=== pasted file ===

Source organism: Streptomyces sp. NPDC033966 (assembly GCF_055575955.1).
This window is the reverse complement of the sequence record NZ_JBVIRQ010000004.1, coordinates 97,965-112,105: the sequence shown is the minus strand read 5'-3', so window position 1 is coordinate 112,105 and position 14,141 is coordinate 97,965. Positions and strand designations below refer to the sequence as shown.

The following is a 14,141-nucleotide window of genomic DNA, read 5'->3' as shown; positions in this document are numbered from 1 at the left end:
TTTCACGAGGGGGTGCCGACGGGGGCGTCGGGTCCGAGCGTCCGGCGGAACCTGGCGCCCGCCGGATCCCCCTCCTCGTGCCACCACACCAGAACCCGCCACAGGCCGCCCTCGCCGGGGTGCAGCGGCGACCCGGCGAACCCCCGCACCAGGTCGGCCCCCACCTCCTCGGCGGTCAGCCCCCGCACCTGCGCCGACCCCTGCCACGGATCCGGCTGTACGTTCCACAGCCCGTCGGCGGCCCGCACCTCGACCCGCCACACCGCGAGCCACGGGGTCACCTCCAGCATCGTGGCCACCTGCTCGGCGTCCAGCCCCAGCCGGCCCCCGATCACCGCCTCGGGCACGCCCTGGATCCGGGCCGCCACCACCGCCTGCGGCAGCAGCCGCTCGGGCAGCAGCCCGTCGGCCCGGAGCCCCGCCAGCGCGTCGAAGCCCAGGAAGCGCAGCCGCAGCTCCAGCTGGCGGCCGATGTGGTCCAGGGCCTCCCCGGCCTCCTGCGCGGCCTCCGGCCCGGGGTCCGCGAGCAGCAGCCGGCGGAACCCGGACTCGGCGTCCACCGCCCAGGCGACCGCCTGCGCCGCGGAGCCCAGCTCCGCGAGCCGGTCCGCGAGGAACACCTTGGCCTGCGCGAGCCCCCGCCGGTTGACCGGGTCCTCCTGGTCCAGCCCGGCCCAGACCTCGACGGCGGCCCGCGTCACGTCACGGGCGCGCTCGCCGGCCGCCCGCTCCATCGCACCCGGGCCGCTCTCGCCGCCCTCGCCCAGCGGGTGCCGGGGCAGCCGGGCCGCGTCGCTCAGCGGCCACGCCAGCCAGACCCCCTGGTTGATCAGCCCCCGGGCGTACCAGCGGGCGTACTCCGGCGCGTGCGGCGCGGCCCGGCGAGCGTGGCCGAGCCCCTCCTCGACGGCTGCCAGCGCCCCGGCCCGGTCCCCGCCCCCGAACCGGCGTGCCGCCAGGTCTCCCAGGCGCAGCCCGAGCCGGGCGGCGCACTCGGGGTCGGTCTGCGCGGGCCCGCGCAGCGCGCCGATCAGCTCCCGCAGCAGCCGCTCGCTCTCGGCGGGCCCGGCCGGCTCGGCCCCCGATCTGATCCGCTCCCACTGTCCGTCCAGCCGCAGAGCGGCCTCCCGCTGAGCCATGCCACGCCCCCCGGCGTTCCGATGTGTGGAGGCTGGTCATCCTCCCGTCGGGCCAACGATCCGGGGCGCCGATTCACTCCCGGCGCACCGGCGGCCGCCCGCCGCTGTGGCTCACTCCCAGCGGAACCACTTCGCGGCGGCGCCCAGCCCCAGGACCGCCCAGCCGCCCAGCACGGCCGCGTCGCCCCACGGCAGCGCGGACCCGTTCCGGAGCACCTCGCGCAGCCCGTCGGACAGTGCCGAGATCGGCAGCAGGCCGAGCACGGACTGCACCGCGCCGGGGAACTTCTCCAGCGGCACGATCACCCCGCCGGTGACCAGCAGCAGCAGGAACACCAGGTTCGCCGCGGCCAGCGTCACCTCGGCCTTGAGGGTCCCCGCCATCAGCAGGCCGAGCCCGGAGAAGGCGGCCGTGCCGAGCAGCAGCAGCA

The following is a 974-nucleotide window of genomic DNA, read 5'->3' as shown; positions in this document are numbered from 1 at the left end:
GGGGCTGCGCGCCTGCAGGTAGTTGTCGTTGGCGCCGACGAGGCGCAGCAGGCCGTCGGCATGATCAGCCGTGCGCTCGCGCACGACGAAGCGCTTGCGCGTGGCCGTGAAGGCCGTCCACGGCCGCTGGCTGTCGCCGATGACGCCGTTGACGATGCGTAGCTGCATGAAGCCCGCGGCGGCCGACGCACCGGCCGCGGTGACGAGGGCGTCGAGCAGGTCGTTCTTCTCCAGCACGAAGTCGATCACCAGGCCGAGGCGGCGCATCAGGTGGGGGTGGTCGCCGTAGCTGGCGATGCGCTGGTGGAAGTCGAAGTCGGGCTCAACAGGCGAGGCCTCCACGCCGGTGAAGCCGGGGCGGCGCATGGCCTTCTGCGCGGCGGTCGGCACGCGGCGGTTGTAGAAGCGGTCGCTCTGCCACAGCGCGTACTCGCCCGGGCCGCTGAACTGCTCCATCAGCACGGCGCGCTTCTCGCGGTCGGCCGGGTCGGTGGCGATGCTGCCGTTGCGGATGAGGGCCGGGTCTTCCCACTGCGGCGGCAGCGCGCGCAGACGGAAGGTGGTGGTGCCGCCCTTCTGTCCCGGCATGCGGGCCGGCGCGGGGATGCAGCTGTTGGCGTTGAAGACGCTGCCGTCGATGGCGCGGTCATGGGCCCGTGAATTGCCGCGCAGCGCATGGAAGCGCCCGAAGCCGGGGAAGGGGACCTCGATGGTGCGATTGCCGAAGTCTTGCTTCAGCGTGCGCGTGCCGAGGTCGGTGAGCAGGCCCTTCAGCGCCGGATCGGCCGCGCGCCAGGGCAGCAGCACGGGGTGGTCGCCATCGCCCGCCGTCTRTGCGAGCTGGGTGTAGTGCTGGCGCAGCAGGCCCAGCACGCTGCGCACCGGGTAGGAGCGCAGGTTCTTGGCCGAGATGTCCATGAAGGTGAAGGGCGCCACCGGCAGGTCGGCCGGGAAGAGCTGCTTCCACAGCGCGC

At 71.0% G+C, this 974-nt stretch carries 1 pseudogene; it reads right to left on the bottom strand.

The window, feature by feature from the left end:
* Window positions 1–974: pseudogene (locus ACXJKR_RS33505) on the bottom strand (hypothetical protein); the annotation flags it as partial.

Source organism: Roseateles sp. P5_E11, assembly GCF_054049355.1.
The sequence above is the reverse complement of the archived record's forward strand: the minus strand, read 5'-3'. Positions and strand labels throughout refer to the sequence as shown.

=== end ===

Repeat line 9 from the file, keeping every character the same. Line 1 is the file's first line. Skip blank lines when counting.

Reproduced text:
* Window positions 1–974: pseudogene (locus ACXJKR_RS33505) on the bottom strand (hypothetical protein); the annotation flags it as partial.